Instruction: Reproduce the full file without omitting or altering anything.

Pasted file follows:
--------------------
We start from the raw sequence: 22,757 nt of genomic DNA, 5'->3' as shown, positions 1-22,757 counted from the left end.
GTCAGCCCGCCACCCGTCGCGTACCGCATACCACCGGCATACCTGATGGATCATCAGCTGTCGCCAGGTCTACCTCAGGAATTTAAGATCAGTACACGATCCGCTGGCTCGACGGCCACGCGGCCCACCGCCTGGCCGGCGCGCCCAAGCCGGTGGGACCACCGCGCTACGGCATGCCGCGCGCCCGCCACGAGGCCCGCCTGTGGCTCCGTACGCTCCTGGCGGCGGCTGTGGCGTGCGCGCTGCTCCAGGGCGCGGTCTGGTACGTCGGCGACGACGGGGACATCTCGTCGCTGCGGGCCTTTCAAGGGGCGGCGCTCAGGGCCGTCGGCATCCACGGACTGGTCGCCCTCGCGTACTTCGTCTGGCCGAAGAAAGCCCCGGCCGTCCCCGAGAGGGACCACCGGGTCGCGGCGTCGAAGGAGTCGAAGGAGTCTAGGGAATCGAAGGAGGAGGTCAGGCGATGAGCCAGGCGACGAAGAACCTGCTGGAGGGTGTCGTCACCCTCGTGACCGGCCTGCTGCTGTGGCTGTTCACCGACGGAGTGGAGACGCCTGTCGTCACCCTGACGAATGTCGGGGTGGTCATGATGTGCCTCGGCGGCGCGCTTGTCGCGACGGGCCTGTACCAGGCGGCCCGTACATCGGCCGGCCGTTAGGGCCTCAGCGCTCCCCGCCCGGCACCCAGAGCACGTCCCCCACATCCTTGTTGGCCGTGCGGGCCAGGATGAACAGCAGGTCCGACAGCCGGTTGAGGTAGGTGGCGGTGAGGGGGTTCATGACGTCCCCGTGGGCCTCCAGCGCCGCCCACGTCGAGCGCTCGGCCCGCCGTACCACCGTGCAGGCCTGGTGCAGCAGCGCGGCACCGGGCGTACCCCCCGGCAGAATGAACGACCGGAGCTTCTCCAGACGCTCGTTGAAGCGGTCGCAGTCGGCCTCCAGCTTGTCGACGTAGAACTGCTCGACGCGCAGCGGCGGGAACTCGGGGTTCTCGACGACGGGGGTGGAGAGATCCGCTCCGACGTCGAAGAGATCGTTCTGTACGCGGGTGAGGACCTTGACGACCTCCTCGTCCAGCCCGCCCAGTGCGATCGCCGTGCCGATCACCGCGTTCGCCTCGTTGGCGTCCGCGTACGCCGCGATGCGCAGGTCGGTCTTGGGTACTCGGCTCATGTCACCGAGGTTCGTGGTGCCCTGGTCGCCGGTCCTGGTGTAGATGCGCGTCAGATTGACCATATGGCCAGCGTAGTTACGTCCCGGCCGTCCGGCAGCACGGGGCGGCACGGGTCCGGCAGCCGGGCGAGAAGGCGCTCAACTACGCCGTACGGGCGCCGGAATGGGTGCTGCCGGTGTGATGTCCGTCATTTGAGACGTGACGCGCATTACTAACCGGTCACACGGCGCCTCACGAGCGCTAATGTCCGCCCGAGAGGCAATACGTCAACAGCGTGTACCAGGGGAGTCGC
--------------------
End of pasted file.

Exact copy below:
We start from the raw sequence: 22,757 nt of genomic DNA, 5'->3' as shown, positions 1-22,757 counted from the left end.
GTCAGCCCGCCACCCGTCGCGTACCGCATACCACCGGCATACCTGATGGATCATCAGCTGTCGCCAGGTCTACCTCAGGAATTTAAGATCAGTACACGATCCGCTGGCTCGACGGCCACGCGGCCCACCGCCTGGCCGGCGCGCCCAAGCCGGTGGGACCACCGCGCTACGGCATGCCGCGCGCCCGCCACGAGGCCCGCCTGTGGCTCCGTACGCTCCTGGCGGCGGCTGTGGCGTGCGCGCTGCTCCAGGGCGCGGTCTGGTACGTCGGCGACGACGGGGACATCTCGTCGCTGCGGGCCTTTCAAGGGGCGGCGCTCAGGGCCGTCGGCATCCACGGACTGGTCGCCCTCGCGTACTTCGTCTGGCCGAAGAAAGCCCCGGCCGTCCCCGAGAGGGACCACCGGGTCGCGGCGTCGAAGGAGTCGAAGGAGTCTAGGGAATCGAAGGAGGAGGTCAGGCGATGAGCCAGGCGACGAAGAACCTGCTGGAGGGTGTCGTCACCCTCGTGACCGGCCTGCTGCTGTGGCTGTTCACCGACGGAGTGGAGACGCCTGTCGTCACCCTGACGAATGTCGGGGTGGTCATGATGTGCCTCGGCGGCGCGCTTGTCGCGACGGGCCTGTACCAGGCGGCCCGTACATCGGCCGGCCGTTAGGGCCTCAGCGCTCCCCGCCCGGCACCCAGAGCACGTCCCCCACATCCTTGTTGGCCGTGCGGGCCAGGATGAACAGCAGGTCCGACAGCCGGTTGAGGTAGGTGGCGGTGAGGGGGTTCATGACGTCCCCGTGGGCCTCCAGCGCCGCCCACGTCGAGCGCTCGGCCCGCCGTACCACCGTGCAGGCCTGGTGCAGCAGCGCGGCACCGGGCGTACCCCCCGGCAGAATGAACGACCGGAGCTTCTCCAGACGCTCGTTGAAGCGGTCGCAGTCGGCCTCCAGCTTGTCGACGTAGAACTGCTCGACGCGCAGCGGCGGGAACTCGGGGTTCTCGACGACGGGGGTGGAGAGATCCGCTCCGACGTCGAAGAGATCGTTCTGTACGCGGGTGAGGACCTTGACGACCTCCTCGTCCAGCCCGCCCAGTGCGATCGCCGTGCCGATCACCGCGTTCGCCTCGTTGGCGTCCGCGTACGCCGCGATGCGCAGGTCGGTCTTGGGTACTCGGCTCATGTCACCGAGGTTCGTGGTGCCCTGGTCGCCGGTCCTGGTGTAGATGCGCGTCAGATTGACCATATGGCCAGCGTAGTTACGTCCCGGCCGTCCGGCAGCACGGGGCGGCACGGGTCCGGCAGCCGGGCGAGAAGGCGCTCAACTACGCCGTACGGGCGCCGGAATGGGTGCTGCCGGTGTGATGTCCGTCATTTGAGACGTGACGCGCATTACTAACCGGTCACACGGCGCCTCACGAGCGCTAATGTCCGCCCGAGAGGCAATACGTCAACAGCGTGTACCAGGGGAGTCGC